10 predictions for how the world could change in 2015
2014 was a momentous year for equality – but we think the year ahead could be one of the most exciting yet.
News is often unpredictable and unexpected – but here’s our ten predictions for some of the stories we might be reporting on in 2015.
1. A leading sportsperson will come out
Stonewall CEO Ruth Hunt recently revealed she knows of several gay footballers, while NFL player Michael Sam also says he has been in touch with a number of closeted players.
The stage is set – and we think that this year will see a leading sportsperson take the plunge and come out as gay.
2. Ireland will approve same-sex marriage
The Republic of Ireland will hold a referendum on civil same-sex marriage this spring, and all polls have suggested an overwhelming victory for equality.
With Ireland’s PM planning to take a leading role in the ‘Yes’ campaign, we expect to see political fireworks ahead of the vote.
We’re not sure if the victory will be a huge landslide as suggested by pollsters – Irish referendums are often unpredictable due to low turnouts and powerful lobbying groups – but we’re hopeful that same-sex marriage will pass comfortably.
3. A senior UKIP politician will say something homophobic
In the run-up to May’s General Election, we expect more chaos in the ranks for Nigel Farage’s UK Independence Party.
With a number of untested parliamentary candidates facing close scrutiny for the first time, we would not be surprised to see slips from the party’s more eccentric members when asked about homosexuality.
Some senior figures who have been keeping a low profile in recent months – like perpetual gaffe machine Roger Helmer – could also make a return to prominence.
4. At least two party leaders will resign
The UK’s four major party leaders – David Cameron, Nick Clegg, Ed Miliband and Nigel Farage – have now all been in power for a number of years.
In the aftermath of the election – which we definitely know better than to try and predict the result of – all the leaders will be held to account by their parties.
As relative newcomers, Green leader Natalie Bennett and the SNP’s Nicola Sturgeon are likely safe, but we predict a change of leader for at least two of the major UK parties.
5. THE U.S. SUPREME COURT WILL TAKE UP A SAME-SEX MARRIAGE CASE
In the United States, 2015 will mark the year that the Supreme Court will settle the matter of same-sex marriage once and for all.
While the highest court ducked the issue in 2014, opting not to tackle it head on, it is now impossible for the court to further postpone a decision as the lower courts are split.
With some circuit courts upholding equality and some finding against it, it will be up to the Supreme justices to wade into the chaos to provide a satisfactory conclusion to two years’ worth of constant legal battles.
6. Trans issues will take centre stage
As the battle for same-sex marriage finishes in some countries, equality campaigners looking for the next frontier will increasingly turn their attention to transgender rights.
2014 was hailed as the transgender tipping point – but 2015 will be the year that the momentum finally starts to build, with influential LGB groups like Stonewall and the Human Rights Campaign taking the decision to become trans-inclusive.
The suicide of Leelah Alcorn shows that transgender people still regularly experience prejudice and legal discrimination – and change is possible, now the issues are in the mainstream for the first time.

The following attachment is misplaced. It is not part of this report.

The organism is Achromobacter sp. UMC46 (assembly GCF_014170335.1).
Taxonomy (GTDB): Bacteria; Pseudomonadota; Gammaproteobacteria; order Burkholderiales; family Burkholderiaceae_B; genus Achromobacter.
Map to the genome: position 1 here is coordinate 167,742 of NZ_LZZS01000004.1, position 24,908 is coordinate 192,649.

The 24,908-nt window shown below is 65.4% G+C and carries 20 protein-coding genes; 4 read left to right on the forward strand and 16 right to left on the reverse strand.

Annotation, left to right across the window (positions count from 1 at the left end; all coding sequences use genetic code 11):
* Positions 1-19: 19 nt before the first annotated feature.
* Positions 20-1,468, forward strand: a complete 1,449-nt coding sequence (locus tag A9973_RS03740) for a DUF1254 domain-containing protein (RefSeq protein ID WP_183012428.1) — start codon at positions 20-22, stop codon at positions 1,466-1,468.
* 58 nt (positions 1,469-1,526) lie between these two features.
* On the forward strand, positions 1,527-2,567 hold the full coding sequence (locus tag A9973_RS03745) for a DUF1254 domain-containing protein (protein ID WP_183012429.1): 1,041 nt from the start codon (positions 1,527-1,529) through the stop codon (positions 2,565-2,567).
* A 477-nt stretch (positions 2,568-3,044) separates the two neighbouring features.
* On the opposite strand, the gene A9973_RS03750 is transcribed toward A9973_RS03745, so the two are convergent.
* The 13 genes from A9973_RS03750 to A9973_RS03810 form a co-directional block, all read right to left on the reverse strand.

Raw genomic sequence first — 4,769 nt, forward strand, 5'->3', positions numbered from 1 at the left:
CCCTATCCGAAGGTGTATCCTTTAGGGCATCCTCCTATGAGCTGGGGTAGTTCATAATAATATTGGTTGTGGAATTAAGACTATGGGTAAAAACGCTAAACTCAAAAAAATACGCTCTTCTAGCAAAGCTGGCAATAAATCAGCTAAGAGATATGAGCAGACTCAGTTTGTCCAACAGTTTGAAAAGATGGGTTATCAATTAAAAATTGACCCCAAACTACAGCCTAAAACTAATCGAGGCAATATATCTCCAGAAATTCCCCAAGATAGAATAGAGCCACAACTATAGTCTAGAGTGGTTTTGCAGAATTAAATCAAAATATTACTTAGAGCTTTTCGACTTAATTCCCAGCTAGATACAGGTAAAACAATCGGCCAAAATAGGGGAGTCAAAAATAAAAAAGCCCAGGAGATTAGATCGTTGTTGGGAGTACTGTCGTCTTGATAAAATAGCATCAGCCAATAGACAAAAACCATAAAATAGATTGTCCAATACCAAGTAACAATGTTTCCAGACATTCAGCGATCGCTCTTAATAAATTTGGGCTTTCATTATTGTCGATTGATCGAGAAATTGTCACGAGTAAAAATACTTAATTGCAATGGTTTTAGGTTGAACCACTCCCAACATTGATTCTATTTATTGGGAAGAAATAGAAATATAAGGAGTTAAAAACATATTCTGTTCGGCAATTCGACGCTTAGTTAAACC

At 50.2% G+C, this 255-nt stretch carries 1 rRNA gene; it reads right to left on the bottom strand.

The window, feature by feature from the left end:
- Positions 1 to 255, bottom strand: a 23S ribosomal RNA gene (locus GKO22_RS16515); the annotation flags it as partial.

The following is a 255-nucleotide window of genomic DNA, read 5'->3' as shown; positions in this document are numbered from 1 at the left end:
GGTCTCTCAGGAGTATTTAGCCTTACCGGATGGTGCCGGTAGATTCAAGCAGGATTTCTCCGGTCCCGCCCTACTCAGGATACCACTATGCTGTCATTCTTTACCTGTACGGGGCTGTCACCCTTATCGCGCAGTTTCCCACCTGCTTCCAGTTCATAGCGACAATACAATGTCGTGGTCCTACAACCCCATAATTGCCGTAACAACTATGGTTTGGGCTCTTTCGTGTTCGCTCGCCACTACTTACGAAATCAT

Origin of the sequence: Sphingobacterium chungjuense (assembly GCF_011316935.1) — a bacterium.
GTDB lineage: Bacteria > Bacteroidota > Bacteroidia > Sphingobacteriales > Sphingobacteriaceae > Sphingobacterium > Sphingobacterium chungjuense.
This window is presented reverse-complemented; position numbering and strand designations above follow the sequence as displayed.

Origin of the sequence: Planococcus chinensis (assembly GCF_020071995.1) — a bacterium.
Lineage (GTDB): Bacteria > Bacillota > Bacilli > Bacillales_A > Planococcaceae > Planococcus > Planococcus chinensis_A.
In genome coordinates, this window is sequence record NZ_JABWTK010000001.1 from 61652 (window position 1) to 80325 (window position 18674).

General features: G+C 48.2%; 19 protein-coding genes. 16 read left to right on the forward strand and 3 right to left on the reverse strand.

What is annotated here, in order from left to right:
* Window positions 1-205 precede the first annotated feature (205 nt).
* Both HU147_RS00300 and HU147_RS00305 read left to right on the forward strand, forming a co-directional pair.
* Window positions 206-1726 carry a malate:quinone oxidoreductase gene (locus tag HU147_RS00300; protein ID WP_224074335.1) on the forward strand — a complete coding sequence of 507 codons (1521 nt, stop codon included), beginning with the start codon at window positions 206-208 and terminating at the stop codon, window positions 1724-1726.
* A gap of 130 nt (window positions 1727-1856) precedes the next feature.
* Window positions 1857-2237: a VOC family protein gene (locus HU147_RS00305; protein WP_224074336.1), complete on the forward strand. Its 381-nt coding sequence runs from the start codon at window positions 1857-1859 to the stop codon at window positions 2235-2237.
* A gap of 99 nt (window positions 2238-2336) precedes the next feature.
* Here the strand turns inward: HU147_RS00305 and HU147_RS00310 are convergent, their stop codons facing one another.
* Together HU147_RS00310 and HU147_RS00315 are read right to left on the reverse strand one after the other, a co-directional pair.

7. Anti-gay laws will continue to spread
Sadly, the expansion of harsh new laws criminalising homosexuality is set to continue in 2015, as right-wing groups plot the spread of laws to capitalise on anti-gay, anti-Western sentiment.
Uganda is already set to pass yet another homophobic law – and it is unlikely that it will be the last such bit of legislation.
However, politicians under pressure to introduce a law will be keeping a close eye on the Gambia – which is currently facing backlash over its law.
Bans on ‘gay propaganda’ similar to that used to justify homophobic harassment in Russia have already been mooted in several other countries.
8. The Church of England will not resolve a split over gay clergy marrying
The Church had a rough year in 2014, failing to come to any sort of meaningful consensus on same-sex marriage after hastily banning gay clergy from marrying.
The strength of that decision will be tested in 2015, as Archbishop Justin Welby struggles to pacify both the Church of England and global Anglican Communion.
The Archbishop has repeatedly stressed he is after a “good disagreement” on the issue – but his resolve will be tested if the Church comes to a stalemate yet again.
9. Northern Ireland’s DUP will push ahead with plans for a ‘religious freedom’ law
The Democratic Unionist Party will continue with plans to railroad through a troubling law which would effectively exempt religious people from equality legislation.
The law – backed by First Minister Peter Robinson – is unlikely to win support from the country’s Executive Committee in its current form – but there is a danger it might pass with some concessions.
Northern Ireland will also continue to lag behind the rest of the UK on equality issues, with the DUP scuppering any plans for same-sex marriage.
10. Republicans will continue to fight against gay rights
The US Presidential election isn’t set to take place until 2016 – but Republican politicians are already jostling for position in the run-up to the primaries.
Federally, the party is expected to block all progress of equality legislation now it has control of both Houses of Congress.
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